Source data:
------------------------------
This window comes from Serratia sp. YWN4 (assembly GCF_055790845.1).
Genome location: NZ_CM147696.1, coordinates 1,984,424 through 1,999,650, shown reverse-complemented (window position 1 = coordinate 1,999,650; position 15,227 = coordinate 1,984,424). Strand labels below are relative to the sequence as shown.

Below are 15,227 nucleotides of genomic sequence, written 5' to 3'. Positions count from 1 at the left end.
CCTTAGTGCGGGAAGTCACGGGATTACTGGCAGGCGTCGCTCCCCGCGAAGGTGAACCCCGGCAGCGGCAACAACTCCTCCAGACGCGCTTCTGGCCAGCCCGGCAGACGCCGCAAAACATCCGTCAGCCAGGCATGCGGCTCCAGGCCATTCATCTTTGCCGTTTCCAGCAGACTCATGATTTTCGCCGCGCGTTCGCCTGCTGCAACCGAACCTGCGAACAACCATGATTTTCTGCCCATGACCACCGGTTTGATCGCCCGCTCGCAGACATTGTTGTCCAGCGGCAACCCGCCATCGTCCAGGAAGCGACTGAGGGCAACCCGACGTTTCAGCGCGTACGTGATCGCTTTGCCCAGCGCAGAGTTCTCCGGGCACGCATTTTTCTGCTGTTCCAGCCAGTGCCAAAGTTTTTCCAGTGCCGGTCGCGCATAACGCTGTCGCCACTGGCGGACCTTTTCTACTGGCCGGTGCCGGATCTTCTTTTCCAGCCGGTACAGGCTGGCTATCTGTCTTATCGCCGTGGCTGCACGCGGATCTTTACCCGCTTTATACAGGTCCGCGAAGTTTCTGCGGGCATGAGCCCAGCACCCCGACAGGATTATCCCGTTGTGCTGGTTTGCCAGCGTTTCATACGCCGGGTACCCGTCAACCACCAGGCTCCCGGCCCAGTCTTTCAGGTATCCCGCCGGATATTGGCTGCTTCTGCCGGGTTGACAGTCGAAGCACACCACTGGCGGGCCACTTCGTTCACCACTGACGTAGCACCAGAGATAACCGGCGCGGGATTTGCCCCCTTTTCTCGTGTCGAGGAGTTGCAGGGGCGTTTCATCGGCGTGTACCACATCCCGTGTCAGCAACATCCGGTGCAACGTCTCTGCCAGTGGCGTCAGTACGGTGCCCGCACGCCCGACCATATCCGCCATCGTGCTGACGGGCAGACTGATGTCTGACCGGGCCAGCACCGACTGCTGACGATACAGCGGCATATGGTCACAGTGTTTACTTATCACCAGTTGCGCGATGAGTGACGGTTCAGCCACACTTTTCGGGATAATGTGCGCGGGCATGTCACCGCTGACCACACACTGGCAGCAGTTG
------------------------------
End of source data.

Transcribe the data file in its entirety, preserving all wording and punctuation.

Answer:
This window comes from Serratia sp. YWN4 (assembly GCF_055790845.1).
Genome location: NZ_CM147696.1, coordinates 1,984,424 through 1,999,650, shown reverse-complemented (window position 1 = coordinate 1,999,650; position 15,227 = coordinate 1,984,424). Strand labels below are relative to the sequence as shown.

Below are 15,227 nucleotides of genomic sequence, written 5' to 3'. Positions count from 1 at the left end.
CCTTAGTGCGGGAAGTCACGGGATTACTGGCAGGCGTCGCTCCCCGCGAAGGTGAACCCCGGCAGCGGCAACAACTCCTCCAGACGCGCTTCTGGCCAGCCCGGCAGACGCCGCAAAACATCCGTCAGCCAGGCATGCGGCTCCAGGCCATTCATCTTTGCCGTTTCCAGCAGACTCATGATTTTCGCCGCGCGTTCGCCTGCTGCAACCGAACCTGCGAACAACCATGATTTTCTGCCCATGACCACCGGTTTGATCGCCCGCTCGCAGACATTGTTGTCCAGCGGCAACCCGCCATCGTCCAGGAAGCGACTGAGGGCAACCCGACGTTTCAGCGCGTACGTGATCGCTTTGCCCAGCGCAGAGTTCTCCGGGCACGCATTTTTCTGCTGTTCCAGCCAGTGCCAAAGTTTTTCCAGTGCCGGTCGCGCATAACGCTGTCGCCACTGGCGGACCTTTTCTACTGGCCGGTGCCGGATCTTCTTTTCCAGCCGGTACAGGCTGGCTATCTGTCTTATCGCCGTGGCTGCACGCGGATCTTTACCCGCTTTATACAGGTCCGCGAAGTTTCTGCGGGCATGAGCCCAGCACCCCGACAGGATTATCCCGTTGTGCTGGTTTGCCAGCGTTTCATACGCCGGGTACCCGTCAACCACCAGGCTCCCGGCCCAGTCTTTCAGGTATCCCGCCGGATATTGGCTGCTTCTGCCGGGTTGACAGTCGAAGCACACCACTGGCGGGCCACTTCGTTCACCACTGACGTAGCACCAGAGATAACCGGCGCGGGATTTGCCCCCTTTTCTCGTGTCGAGGAGTTGCAGGGGCGTTTCATCGGCGTGTACCACATCCCGTGTCAGCAACATCCGGTGCAACGTCTCTGCCAGTGGCGTCAGTACGGTGCCCGCACGCCCGACCATATCCGCCATCGTGCTGACGGGCAGACTGATGTCTGACCGGGCCAGCACCGACTGCTGACGATACAGCGGCATATGGTCACAGTGTTTACTTATCACCAGTTGCGCGATGAGTGACGGTTCAGCCACACTTTTCGGGATAATGTGCGCGGGCATGTCACCGCTGACCACACACTGGCAGCAGTTG